Take Five: Andy Summers

Andy Summers is best known as guitarist in The Police, one of the most commercially successful and critically acclaimed bands of the 1980s. That band’s reggae-influenced take on new wave was a breath of musical fresh air. But Summers – who’s nearly a decade older than his former Police bandmate Sting – had a long list of impressive credits years before getting a spiky haircut. As early as 1965, he was lending his guitar skills to recordings, and the music didn’t sound even a little bit like the Police.

Summers (born Andrew Somers) got his start playing jazz; his storied career would find him playing live and in the studio with acts in a wide variety of styles, from Soft Machine to Carly Simon to Robert Fripp. Here are five pre-Police tracks featuring the guitar work of Andy Summers.

Zoot Money’s Big Roll Band – “The Cat” (1965) from It Should’ve Been Me
American soul jazz organist Jimmy Smith hit the #67 spot on Billboard’s Hot 100 singles chart with “The Cat,” an upbeat instrumental raver. A few months later, London-based Zoot Money released his own version of the song; his band featured young guitarist Andy Summers.

Dantalion’s Chariot – “Madman Running Through the Fields” (1967) single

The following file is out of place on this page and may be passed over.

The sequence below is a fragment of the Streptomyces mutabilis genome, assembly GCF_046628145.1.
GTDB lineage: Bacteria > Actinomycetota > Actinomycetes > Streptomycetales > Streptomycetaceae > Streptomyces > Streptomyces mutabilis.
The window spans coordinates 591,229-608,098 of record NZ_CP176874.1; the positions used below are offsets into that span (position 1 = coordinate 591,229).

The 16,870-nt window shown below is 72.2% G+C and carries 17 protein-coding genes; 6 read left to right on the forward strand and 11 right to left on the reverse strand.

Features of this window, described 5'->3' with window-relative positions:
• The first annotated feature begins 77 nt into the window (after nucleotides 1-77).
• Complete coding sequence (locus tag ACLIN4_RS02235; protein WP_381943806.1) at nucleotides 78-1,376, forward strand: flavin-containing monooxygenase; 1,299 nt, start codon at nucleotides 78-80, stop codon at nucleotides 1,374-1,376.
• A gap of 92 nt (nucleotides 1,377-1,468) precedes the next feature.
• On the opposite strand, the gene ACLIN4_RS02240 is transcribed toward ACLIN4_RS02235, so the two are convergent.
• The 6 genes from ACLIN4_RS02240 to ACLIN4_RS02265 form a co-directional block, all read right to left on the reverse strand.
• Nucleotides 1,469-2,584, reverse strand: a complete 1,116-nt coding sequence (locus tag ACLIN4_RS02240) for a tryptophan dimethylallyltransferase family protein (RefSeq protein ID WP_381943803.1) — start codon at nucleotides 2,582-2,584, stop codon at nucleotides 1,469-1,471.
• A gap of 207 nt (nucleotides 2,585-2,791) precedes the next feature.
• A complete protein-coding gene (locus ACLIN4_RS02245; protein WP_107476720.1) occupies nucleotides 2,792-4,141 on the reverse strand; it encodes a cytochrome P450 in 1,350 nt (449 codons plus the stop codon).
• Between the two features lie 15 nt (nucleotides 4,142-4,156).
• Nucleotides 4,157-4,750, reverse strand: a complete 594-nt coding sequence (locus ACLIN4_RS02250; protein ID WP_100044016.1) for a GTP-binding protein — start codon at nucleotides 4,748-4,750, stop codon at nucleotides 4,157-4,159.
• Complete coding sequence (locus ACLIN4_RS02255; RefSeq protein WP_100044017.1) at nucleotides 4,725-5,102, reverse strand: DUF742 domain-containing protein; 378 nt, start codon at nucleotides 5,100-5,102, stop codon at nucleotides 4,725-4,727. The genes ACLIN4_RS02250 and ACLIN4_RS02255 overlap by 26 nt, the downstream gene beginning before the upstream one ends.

By 1967 Zoot Money and his band had changed their music to keep pace with the prevailing styles. This single has earned its place as one of the finest examples of British psychedelia, with chiming guitar work from Summers alongside backward drum fills, hypnotic bass lines and trilling flutes.

The Animals – “Coloured Rain” (1968) from Love Is
The Animals built their reputation on their gritty, soulful take on the blues. But by 1968, lead singer Eric Burdon had a new backing group (still called The Animals) that left the blues behind. With a lineup that included Andy Summers; the group was very much a part of the acid-drenched peace-and-love scene of the era. This cover of the Traffic song features a very, very long Summers guitar solo.

Kevin Coyne – “Sunday Morning Sunrise” (1975) from Matching Head and Feet
An embodiment of the outsider artist, late poet/musician Kevin Coyne has been hailed as “the great lost English singer-songwriter.” Stunningly prolific, Coyne released many albums, most all with an ambitious bent. His 1975 album ranks among his most accessible, and features Summers on electric lead guitar.

Eberhard Schoener and the Secret Society – “Falling in Trance” (1977) from Trance-Formation
German composer Eberhard Schoener’s work is often classified as modern classical, avant garde and/or experimental. Schoener has worked extensively with the Moog synthesizer, earning him the krautrock label as well. Andy Summers’ guitar work is quite subtle and restrained on Trance-Formation, but he is indeed present.